Iterates over all entries whose parent is the entry represented by directoryHandle. Entries that are created or deleted while the iteration is in progress might or might not be included. No guarantees are given either way.

In the future we might want to add arguments to the async iterable declaration to support for example recursive iteration.

The asynchronous iterator initialization steps for a FileSystemDirectoryHandle handle ant its async iterator iterator are:
  1. Let access be the result of running handle’s entry's query access given "read".

  2. If access is not "granted", throw a NotAllowedError.

  3. Set iterator’s past results to an empty set.

To get the next iteration result for a FileSystemDirectoryHandle handle and its async iterator iterator:
  1. Let promise be a new promise.

  2. Let directory be handle’s entry.

  3. Let access be the result of running handle’s entry's query access given "read".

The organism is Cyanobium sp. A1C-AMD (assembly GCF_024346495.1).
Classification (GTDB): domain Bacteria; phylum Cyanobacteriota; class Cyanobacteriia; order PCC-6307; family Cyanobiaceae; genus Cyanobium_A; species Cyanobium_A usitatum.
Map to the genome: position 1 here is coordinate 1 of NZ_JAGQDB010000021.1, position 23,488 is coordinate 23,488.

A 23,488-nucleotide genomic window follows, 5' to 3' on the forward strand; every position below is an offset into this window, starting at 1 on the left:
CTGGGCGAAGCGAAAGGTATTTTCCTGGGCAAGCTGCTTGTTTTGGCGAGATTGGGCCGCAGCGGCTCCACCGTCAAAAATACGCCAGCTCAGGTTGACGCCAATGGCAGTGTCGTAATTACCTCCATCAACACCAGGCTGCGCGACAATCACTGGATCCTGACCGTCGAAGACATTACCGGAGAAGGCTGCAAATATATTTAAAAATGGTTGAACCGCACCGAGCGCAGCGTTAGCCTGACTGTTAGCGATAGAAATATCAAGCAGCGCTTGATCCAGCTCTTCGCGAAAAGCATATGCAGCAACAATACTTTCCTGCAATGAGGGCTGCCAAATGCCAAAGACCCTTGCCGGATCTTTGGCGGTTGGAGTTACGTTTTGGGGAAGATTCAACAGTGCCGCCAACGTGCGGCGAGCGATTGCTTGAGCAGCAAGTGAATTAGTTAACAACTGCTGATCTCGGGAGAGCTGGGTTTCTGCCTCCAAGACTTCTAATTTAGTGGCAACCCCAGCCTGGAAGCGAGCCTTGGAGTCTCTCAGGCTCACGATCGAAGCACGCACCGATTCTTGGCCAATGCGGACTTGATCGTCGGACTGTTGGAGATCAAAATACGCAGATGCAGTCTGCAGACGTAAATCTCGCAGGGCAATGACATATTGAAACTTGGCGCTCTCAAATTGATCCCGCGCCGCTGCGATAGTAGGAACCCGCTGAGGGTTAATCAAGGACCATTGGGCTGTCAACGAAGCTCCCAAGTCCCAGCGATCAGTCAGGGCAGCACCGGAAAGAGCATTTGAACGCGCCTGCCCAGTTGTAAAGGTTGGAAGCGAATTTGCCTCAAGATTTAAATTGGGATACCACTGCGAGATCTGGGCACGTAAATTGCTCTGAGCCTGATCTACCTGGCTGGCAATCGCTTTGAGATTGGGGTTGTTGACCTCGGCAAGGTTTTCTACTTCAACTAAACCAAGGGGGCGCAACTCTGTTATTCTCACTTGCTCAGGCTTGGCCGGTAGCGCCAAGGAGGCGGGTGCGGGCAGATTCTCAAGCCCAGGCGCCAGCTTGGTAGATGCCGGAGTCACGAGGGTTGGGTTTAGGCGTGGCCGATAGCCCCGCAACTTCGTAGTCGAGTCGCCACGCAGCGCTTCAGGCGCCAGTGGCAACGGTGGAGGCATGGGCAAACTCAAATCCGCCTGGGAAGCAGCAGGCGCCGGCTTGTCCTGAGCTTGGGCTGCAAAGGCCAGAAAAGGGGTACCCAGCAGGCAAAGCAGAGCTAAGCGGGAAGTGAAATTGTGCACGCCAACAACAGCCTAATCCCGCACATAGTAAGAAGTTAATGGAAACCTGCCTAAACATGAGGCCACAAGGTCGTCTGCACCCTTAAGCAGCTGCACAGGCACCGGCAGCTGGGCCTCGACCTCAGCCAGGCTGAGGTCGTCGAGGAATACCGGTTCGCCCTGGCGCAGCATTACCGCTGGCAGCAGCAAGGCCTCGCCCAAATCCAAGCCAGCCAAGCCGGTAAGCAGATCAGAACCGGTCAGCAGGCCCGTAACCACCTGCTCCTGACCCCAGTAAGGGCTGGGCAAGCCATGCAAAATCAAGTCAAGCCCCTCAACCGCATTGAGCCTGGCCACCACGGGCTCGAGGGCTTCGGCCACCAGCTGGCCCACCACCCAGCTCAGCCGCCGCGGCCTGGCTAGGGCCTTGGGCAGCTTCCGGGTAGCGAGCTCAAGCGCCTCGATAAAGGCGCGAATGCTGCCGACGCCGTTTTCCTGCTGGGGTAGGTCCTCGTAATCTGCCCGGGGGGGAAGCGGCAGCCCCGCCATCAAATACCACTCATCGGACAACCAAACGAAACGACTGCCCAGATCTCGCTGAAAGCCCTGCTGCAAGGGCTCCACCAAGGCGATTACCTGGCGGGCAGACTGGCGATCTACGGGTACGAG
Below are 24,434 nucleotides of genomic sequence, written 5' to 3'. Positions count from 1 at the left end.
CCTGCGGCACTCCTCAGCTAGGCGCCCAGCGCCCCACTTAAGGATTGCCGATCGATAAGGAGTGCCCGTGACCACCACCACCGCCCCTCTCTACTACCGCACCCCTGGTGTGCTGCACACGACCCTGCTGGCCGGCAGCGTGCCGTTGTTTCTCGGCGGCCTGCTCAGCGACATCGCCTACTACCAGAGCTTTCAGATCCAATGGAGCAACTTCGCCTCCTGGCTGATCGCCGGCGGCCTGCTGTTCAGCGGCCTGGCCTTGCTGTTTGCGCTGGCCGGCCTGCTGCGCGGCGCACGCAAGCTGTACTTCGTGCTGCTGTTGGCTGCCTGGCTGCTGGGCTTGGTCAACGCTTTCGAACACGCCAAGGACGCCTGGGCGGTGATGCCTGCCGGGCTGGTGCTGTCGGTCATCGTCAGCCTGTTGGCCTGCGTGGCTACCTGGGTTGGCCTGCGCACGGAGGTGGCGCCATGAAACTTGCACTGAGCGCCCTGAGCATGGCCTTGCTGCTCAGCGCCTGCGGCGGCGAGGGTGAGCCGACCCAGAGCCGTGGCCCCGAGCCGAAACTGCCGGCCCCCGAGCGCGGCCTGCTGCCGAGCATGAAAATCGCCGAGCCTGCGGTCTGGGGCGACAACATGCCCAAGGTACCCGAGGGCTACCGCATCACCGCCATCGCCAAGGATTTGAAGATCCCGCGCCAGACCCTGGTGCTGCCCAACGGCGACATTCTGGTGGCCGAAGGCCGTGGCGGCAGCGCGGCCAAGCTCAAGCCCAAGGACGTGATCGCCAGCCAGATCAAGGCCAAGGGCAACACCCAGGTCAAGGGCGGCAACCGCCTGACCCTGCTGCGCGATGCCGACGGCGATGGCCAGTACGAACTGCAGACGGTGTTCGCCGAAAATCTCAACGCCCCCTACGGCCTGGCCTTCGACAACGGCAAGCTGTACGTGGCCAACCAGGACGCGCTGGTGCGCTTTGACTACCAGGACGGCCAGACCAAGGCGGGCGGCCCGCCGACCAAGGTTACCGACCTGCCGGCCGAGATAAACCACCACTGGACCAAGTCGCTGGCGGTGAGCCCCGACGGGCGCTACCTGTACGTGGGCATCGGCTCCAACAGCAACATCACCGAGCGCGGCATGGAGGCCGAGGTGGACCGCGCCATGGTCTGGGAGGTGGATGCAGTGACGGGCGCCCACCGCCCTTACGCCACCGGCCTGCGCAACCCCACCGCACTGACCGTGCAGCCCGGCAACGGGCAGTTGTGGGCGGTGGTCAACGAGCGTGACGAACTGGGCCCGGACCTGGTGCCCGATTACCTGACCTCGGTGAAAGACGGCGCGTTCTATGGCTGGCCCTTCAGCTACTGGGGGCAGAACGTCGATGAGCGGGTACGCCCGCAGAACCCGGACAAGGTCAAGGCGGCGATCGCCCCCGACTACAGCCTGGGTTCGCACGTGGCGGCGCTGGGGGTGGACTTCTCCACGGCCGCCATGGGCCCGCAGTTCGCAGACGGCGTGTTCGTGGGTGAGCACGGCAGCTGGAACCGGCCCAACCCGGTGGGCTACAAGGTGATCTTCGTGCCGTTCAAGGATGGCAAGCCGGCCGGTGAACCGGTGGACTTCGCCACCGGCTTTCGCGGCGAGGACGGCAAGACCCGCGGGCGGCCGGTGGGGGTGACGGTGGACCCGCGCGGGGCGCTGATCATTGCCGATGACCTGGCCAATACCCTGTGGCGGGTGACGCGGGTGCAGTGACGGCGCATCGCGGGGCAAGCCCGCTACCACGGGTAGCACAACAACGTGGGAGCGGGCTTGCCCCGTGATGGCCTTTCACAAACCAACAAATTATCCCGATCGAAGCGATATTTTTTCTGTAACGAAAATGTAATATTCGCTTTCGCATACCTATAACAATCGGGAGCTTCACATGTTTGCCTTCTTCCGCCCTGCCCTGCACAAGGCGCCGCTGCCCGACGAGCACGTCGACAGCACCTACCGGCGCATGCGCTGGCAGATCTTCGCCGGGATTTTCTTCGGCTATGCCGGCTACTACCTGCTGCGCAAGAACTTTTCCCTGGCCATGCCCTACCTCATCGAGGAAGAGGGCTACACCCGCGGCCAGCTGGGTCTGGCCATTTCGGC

4. If access is not "granted", reject promise with a NotAllowedError and return promise.

  5. Let child be an entry in directory’s children, such that child’s name is not contained in iterator’s past results, or null if no such entry exists.

    Note: This is intentionally very vague about the iteration order. Different platforms and file systems provide different guarantees about iteration order, and we want it to be possible to efficiently implement this on all platforms. As such no guarantees are given about the exact order in which elements are returned.

  6. If child is null, then:

    1. Resolve promise with undefined.

  7. Otherwise:

    1. Append child’s name to iterator’s past results.

    2. If child is a file entry:

      1. Let result be a new FileSystemFileHandle associated with child.